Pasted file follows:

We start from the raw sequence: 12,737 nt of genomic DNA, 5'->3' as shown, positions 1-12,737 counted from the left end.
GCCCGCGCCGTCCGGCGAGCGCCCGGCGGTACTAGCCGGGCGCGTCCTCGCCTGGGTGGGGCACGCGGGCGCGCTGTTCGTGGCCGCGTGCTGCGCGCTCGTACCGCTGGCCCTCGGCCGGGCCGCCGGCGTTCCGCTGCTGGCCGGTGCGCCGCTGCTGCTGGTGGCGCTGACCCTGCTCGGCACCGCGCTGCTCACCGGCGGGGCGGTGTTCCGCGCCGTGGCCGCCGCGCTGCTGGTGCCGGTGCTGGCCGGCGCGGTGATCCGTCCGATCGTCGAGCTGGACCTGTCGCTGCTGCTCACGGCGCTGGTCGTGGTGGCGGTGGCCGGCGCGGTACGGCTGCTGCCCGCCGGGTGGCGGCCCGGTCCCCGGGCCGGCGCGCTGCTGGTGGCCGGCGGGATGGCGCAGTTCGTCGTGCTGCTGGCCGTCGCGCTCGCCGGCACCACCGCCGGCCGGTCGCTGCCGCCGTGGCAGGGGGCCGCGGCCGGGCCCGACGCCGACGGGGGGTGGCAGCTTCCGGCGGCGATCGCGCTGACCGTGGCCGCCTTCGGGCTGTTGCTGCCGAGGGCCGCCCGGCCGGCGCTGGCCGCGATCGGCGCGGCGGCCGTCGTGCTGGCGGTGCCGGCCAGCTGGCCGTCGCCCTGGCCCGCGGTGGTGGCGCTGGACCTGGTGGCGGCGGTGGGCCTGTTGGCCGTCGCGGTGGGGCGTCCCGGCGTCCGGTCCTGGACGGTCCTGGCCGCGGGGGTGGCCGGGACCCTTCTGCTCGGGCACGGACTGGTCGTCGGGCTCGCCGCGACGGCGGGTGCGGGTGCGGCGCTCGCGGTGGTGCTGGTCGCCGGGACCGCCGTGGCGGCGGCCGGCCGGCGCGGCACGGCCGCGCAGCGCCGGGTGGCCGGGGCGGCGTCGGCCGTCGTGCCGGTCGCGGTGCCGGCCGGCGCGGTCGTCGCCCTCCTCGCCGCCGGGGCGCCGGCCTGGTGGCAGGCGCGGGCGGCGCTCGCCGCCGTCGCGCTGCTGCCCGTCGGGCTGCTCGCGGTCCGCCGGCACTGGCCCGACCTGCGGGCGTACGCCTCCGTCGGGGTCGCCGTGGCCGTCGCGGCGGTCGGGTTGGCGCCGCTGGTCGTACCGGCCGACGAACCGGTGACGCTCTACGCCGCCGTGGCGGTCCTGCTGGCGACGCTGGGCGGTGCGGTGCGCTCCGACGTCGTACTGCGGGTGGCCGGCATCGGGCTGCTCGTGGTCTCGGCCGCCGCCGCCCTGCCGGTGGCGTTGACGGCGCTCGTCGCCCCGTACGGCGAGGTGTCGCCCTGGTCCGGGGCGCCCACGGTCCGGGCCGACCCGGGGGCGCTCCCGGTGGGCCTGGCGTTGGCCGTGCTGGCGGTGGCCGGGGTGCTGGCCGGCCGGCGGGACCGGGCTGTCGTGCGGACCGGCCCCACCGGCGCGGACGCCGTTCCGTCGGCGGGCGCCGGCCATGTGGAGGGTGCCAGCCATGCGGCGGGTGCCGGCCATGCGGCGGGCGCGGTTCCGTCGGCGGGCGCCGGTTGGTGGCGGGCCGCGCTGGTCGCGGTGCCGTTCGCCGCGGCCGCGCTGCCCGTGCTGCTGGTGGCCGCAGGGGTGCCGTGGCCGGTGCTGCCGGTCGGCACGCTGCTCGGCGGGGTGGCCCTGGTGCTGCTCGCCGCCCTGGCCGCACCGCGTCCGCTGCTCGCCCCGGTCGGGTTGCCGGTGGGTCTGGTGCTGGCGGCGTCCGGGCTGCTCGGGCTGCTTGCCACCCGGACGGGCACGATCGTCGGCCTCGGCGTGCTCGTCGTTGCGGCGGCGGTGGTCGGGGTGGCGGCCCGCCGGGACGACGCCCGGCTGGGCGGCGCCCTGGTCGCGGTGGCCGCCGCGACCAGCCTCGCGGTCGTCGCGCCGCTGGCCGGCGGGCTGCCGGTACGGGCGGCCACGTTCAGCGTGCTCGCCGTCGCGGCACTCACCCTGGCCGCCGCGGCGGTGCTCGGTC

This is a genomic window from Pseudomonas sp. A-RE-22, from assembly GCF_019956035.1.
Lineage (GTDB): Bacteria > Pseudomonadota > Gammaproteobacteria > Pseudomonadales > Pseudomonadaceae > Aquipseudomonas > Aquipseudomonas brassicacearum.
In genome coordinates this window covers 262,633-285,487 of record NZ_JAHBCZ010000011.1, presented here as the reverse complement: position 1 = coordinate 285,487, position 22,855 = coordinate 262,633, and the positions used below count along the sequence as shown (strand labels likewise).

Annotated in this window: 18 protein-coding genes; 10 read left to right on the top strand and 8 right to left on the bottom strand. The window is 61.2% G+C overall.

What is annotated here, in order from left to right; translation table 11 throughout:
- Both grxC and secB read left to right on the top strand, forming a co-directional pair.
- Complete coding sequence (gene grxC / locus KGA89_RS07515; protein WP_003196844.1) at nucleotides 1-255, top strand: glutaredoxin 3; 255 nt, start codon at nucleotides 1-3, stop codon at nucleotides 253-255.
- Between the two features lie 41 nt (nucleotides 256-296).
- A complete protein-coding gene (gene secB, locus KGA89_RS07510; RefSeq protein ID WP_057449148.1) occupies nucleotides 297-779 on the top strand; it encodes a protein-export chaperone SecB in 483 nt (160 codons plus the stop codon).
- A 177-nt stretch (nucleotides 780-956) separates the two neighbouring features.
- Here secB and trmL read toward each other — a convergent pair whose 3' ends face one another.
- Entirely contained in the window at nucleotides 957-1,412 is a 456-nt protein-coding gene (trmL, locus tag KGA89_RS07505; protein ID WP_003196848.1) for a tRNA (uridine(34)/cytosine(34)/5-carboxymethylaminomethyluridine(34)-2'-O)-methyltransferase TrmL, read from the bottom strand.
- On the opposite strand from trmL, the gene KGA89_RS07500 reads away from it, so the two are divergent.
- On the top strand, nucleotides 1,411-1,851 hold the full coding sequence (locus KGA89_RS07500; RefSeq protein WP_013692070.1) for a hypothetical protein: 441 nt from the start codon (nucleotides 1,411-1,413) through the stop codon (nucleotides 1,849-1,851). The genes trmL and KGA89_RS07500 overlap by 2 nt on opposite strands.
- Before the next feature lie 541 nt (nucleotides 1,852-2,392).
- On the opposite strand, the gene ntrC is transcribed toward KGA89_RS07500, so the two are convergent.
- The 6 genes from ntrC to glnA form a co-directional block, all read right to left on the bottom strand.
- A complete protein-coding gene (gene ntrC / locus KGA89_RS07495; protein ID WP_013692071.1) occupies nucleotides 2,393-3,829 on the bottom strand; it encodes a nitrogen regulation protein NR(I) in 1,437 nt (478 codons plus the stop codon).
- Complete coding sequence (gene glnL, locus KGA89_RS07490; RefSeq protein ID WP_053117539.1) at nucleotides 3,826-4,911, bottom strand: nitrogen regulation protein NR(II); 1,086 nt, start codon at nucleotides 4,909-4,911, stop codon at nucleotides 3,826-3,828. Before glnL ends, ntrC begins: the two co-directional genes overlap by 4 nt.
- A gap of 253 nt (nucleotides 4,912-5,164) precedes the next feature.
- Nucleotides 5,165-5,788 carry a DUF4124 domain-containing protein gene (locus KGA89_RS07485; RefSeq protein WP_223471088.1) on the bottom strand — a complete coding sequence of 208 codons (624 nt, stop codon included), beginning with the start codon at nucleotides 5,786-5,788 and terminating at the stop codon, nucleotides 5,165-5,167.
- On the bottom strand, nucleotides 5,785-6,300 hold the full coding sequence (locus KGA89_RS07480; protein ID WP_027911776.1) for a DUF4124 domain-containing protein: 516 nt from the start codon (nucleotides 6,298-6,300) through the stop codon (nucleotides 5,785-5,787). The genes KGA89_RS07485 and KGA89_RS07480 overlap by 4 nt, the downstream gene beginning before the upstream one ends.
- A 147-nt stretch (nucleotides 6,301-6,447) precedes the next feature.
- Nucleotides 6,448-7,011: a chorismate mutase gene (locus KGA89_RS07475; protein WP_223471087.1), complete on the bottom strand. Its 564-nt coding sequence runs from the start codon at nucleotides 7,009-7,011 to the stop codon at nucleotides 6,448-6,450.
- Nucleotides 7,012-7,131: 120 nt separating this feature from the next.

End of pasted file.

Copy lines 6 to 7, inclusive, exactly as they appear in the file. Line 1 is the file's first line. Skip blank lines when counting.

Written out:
Annotated in this window: 18 protein-coding genes; 10 read left to right on the top strand and 8 right to left on the bottom strand. The window is 61.2% G+C overall.

What is annotated here, in order from left to right; translation table 11 throughout: